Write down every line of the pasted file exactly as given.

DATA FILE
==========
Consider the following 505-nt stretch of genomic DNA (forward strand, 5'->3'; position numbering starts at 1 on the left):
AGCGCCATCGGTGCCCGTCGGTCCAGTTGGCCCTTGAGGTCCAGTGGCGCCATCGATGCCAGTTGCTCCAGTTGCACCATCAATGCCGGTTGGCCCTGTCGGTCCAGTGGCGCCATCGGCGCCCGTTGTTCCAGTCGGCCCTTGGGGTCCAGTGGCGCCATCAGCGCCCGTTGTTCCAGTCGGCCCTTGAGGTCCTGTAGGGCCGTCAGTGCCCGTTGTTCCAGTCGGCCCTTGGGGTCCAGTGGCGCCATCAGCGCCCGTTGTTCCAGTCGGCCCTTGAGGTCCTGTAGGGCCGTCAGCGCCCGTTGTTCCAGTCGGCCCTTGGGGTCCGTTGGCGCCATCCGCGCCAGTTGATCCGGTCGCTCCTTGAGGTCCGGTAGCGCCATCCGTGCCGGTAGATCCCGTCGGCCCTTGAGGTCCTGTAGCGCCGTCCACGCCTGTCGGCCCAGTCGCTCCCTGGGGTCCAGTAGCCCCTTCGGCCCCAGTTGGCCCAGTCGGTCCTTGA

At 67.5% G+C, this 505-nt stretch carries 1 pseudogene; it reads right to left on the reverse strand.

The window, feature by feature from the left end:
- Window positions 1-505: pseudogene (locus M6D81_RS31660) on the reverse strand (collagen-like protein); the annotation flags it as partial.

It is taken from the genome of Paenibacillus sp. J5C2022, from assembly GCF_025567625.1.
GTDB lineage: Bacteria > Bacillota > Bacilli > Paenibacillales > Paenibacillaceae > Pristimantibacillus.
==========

Consider the following 505-nt stretch of genomic DNA (forward strand, 5'->3'; position numbering starts at 1 on the left):
AGCGCCATCGGTGCCCGTCGGTCCAGTTGGCCCTTGAGGTCCAGTGGCGCCATCGATGCCAGTTGCTCCAGTTGCACCATCAATGCCGGTTGGCCCTGTCGGTCCAGTGGCGCCATCGGCGCCCGTTGTTCCAGTCGGCCCTTGGGGTCCAGTGGCGCCATCAGCGCCCGTTGTTCCAGTCGGCCCTTGAGGTCCTGTAGGGCCGTCAGTGCCCGTTGTTCCAGTCGGCCCTTGGGGTCCAGTGGCGCCATCAGCGCCCGTTGTTCCAGTCGGCCCTTGAGGTCCTGTAGGGCCGTCAGCGCCCGTTGTTCCAGTCGGCCCTTGGGGTCCGTTGGCGCCATCCGCGCCAGTTGATCCGGTCGCTCCTTGAGGTCCGGTAGCGCCATCCGTGCCGGTAGATCCCGTCGGCCCTTGAGGTCCTGTAGCGCCGTCCACGCCTGTCGGCCCAGTCGCTCCCTGGGGTCCAGTAGCCCCTTCGGCCCCAGTTGGCCCAGTCGGTCCTTGA

At 67.5% G+C, this 505-nt stretch carries 1 pseudogene; it reads right to left on the reverse strand.

The window, feature by feature from the left end:
- Window positions 1-505: pseudogene (locus M6D81_RS31660) on the reverse strand (collagen-like protein); the annotation flags it as partial.

It is taken from the genome of Paenibacillus sp. J5C2022, from assembly GCF_025567625.1.
GTDB lineage: Bacteria > Bacillota > Bacilli > Paenibacillales > Paenibacillaceae > Pristimantibacillus.